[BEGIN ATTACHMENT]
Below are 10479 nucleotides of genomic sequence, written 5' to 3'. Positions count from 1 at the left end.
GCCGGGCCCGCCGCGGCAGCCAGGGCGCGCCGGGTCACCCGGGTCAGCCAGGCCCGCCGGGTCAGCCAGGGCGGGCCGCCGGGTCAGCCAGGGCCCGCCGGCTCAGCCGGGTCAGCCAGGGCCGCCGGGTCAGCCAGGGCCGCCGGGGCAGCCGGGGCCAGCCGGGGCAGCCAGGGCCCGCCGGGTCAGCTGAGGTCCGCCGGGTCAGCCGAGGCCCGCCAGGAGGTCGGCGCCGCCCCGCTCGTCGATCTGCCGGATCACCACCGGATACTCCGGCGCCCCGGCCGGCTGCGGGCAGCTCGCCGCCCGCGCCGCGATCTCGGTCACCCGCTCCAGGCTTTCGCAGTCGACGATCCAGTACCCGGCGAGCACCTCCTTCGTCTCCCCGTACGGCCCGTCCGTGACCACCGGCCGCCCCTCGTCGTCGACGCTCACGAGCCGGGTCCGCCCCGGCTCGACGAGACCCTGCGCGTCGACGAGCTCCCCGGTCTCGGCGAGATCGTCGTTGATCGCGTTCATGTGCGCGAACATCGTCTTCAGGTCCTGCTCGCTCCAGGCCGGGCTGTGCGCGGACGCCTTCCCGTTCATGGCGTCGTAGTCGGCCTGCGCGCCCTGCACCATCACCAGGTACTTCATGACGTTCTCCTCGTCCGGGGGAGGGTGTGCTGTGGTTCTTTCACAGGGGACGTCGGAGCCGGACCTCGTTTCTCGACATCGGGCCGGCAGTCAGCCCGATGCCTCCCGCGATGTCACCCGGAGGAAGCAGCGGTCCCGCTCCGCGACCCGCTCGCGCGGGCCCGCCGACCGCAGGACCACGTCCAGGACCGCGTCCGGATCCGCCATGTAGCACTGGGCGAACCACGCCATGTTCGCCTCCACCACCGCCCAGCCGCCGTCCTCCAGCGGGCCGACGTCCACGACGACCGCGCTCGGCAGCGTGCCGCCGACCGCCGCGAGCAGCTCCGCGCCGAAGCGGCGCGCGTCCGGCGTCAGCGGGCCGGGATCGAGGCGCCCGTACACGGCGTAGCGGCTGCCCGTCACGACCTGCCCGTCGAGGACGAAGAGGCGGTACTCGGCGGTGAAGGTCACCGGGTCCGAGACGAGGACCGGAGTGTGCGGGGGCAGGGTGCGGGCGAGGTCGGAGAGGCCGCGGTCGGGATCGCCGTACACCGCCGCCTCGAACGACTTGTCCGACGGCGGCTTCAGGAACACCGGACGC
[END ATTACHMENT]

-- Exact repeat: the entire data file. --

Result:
Below are 10479 nucleotides of genomic sequence, written 5' to 3'. Positions count from 1 at the left end.
GCCGGGCCCGCCGCGGCAGCCAGGGCGCGCCGGGTCACCCGGGTCAGCCAGGCCCGCCGGGTCAGCCAGGGCGGGCCGCCGGGTCAGCCAGGGCCCGCCGGCTCAGCCGGGTCAGCCAGGGCCGCCGGGTCAGCCAGGGCCGCCGGGGCAGCCGGGGCCAGCCGGGGCAGCCAGGGCCCGCCGGGTCAGCTGAGGTCCGCCGGGTCAGCCGAGGCCCGCCAGGAGGTCGGCGCCGCCCCGCTCGTCGATCTGCCGGATCACCACCGGATACTCCGGCGCCCCGGCCGGCTGCGGGCAGCTCGCCGCCCGCGCCGCGATCTCGGTCACCCGCTCCAGGCTTTCGCAGTCGACGATCCAGTACCCGGCGAGCACCTCCTTCGTCTCCCCGTACGGCCCGTCCGTGACCACCGGCCGCCCCTCGTCGTCGACGCTCACGAGCCGGGTCCGCCCCGGCTCGACGAGACCCTGCGCGTCGACGAGCTCCCCGGTCTCGGCGAGATCGTCGTTGATCGCGTTCATGTGCGCGAACATCGTCTTCAGGTCCTGCTCGCTCCAGGCCGGGCTGTGCGCGGACGCCTTCCCGTTCATGGCGTCGTAGTCGGCCTGCGCGCCCTGCACCATCACCAGGTACTTCATGACGTTCTCCTCGTCCGGGGGAGGGTGTGCTGTGGTTCTTTCACAGGGGACGTCGGAGCCGGACCTCGTTTCTCGACATCGGGCCGGCAGTCAGCCCGATGCCTCCCGCGATGTCACCCGGAGGAAGCAGCGGTCCCGCTCCGCGACCCGCTCGCGCGGGCCCGCCGACCGCAGGACCACGTCCAGGACCGCGTCCGGATCCGCCATGTAGCACTGGGCGAACCACGCCATGTTCGCCTCCACCACCGCCCAGCCGCCGTCCTCCAGCGGGCCGACGTCCACGACGACCGCGCTCGGCAGCGTGCCGCCGACCGCCGCGAGCAGCTCCGCGCCGAAGCGGCGCGCGTCCGGCGTCAGCGGGCCGGGATCGAGGCGCCCGTACACGGCGTAGCGGCTGCCCGTCACGACCTGCCCGTCGAGGACGAAGAGGCGGTACTCGGCGGTGAAGGTCACCGGGTCCGAGACGAGGACCGGAGTGTGCGGGGGCAGGGTGCGGGCGAGGTCGGAGAGGCCGCGGTCGGGATCGCCGTACACCGCCGCCTCGAACGACTTGTCCGACGGCGGCTTCAGGAACACCGGACGC